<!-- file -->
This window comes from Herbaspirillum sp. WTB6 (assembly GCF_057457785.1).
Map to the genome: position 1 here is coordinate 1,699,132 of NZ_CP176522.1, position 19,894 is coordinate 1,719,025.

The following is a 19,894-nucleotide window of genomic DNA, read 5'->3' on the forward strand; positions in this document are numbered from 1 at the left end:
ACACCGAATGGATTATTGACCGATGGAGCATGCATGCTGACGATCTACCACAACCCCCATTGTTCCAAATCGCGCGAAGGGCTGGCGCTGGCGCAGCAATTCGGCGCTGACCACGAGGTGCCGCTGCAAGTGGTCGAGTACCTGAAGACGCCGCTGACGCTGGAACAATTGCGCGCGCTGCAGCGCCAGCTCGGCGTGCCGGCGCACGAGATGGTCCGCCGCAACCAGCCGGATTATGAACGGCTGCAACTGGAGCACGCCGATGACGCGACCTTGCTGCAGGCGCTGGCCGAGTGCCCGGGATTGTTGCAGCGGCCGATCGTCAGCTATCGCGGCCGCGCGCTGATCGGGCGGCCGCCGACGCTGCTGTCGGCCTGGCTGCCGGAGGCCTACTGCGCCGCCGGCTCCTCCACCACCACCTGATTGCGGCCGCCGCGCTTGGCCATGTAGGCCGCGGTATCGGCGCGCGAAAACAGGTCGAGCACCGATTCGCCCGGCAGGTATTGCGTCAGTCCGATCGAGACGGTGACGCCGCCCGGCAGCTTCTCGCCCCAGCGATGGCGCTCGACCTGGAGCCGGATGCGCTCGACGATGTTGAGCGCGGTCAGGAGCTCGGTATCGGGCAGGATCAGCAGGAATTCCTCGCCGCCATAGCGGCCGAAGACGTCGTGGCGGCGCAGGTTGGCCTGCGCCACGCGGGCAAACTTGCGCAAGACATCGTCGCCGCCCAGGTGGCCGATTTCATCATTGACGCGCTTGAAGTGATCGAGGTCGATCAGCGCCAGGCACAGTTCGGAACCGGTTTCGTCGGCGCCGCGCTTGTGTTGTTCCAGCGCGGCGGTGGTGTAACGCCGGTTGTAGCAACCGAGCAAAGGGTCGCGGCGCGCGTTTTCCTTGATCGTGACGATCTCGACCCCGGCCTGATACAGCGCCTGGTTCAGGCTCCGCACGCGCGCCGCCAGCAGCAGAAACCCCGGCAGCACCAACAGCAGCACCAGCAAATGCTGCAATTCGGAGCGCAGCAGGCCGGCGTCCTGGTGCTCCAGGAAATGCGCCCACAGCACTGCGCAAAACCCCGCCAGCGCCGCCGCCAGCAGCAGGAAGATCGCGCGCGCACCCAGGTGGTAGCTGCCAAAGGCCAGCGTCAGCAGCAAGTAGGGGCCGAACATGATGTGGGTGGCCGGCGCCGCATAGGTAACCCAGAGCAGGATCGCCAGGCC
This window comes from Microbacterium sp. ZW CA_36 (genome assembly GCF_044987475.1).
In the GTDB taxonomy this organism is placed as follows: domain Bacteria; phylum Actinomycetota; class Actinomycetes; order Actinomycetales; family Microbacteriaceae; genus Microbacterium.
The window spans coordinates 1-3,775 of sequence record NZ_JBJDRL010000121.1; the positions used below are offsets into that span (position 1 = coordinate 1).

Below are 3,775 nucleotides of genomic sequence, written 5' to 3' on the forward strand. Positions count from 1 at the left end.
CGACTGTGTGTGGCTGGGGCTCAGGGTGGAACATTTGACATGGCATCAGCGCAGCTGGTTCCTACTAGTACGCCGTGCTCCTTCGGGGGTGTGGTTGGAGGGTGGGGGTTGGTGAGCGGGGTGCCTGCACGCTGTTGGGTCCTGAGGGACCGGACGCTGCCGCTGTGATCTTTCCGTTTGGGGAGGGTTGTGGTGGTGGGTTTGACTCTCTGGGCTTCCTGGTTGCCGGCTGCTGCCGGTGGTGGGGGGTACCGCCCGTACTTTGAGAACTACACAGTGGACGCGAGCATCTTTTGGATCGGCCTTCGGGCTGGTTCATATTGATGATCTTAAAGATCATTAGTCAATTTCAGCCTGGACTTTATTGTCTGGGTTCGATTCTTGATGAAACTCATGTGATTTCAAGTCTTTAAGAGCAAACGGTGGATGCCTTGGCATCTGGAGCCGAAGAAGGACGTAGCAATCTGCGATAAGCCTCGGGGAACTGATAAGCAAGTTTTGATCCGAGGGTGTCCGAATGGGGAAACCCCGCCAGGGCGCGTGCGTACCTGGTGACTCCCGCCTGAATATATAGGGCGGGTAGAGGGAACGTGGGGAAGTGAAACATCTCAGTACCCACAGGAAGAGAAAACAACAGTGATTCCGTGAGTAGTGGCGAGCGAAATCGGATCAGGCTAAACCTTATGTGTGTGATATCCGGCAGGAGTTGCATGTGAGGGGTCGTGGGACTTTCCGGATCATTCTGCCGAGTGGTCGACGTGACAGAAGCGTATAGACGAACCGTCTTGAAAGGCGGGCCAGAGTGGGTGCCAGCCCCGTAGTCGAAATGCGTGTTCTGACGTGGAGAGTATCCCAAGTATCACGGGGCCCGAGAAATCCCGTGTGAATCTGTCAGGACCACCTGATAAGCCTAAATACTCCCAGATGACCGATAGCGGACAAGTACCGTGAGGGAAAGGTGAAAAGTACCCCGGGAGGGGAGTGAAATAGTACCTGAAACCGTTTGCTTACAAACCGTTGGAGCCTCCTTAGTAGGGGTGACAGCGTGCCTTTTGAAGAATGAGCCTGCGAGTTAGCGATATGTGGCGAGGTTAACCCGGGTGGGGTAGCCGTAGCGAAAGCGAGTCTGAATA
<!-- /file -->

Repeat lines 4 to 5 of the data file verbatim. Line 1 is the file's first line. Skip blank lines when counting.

ACACCGAATGGATTATTGACCGATGGAGCATGCATGCTGACGATCTACCACAACCCCCATTGTTCCAAATCGCGCGAAGGGCTGGCGCTGGCGCAGCAATTCGGCGCTGACCACGAGGTGCCGCTGCAAGTGGTCGAGTACCTGAAGACGCCGCTGACGCTGGAACAATTGCGCGCGCTGCAGCGCCAGCTCGGCGTGCCGGCGCACGAGATGGTCCGCCGCAACCAGCCGGATTATGAACGGCTGCAACTGGAGCACGCCGATGACGCGACCTTGCTGCAGGCGCTGGCCGAGTGCCCGGGATTGTTGCAGCGGCCGATCGTCAGCTATCGCGGCCGCGCGCTGATCGGGCGGCCGCCGACGCTGCTGTCGGCCTGGCTGCCGGAGGCCTACTGCGCCGCCGGCTCCTCCACCACCACCTGATTGCGGCCGCCGCGCTTGGCCATGTAGGCCGCGGTATCGGCGCGCGAAAACAGGTCGAGCACCGATTCGCCCGGCAGGTATTGCGTCAGTCCGATCGAGACGGTGACGCCGCCCGGCAGCTTCTCGCCCCAGCGATGGCGCTCGACCTGGAGCCGGATGCGCTCGACGATGTTGAGCGCGGTCAGGAGCTCGGTATCGGGCAGGATCAGCAGGAATTCCTCGCCGCCATAGCGGCCGAAGACGTCGTGGCGGCGCAGGTTGGCCTGCGCCACGCGGGCAAACTTGCGCAAGACATCGTCGCCGCCCAGGTGGCCGATTTCATCATTGACGCGCTTGAAGTGATCGAGGTCGATCAGCGCCAGGCACAGTTCGGAACCGGTTTCGTCGGCGCCGCGCTTGTGTTGTTCCAGCGCGGCGGTGGTGTAACGCCGGTTGTAGCAACCGAGCAAAGGGTCGCGGCGCGCGTTTTCCTTGATCGTGACGATCTCGACCCCGGCCTGATACAGCGCCTGGTTCAGGCTCCGCACGCGCGCCGCCAGCAGCAGAAACCCCGGCAGCACCAACAGCAGCACCAGCAAATGCTGCAATTCGGAGCGCAGCAGGCCGGCGTCCTGGTGCTCCAGGAAATGCGCCCACAGCACTGCGCAAAACCCCGCCAGCGCCGCCGCCAGCAGCAGGAAGATCGCGCGCGCACCCAGGTGGTAGCTGCCAAAGGCCAGCGTCAGCAGCAAGTAGGGGCCGAACATGATGTGGGTGGCCGGCGCCGCATAGGTAACCCAGAGCAGGATCGCCAGGCC
This window comes from Microbacterium sp. ZW CA_36 (genome assembly GCF_044987475.1).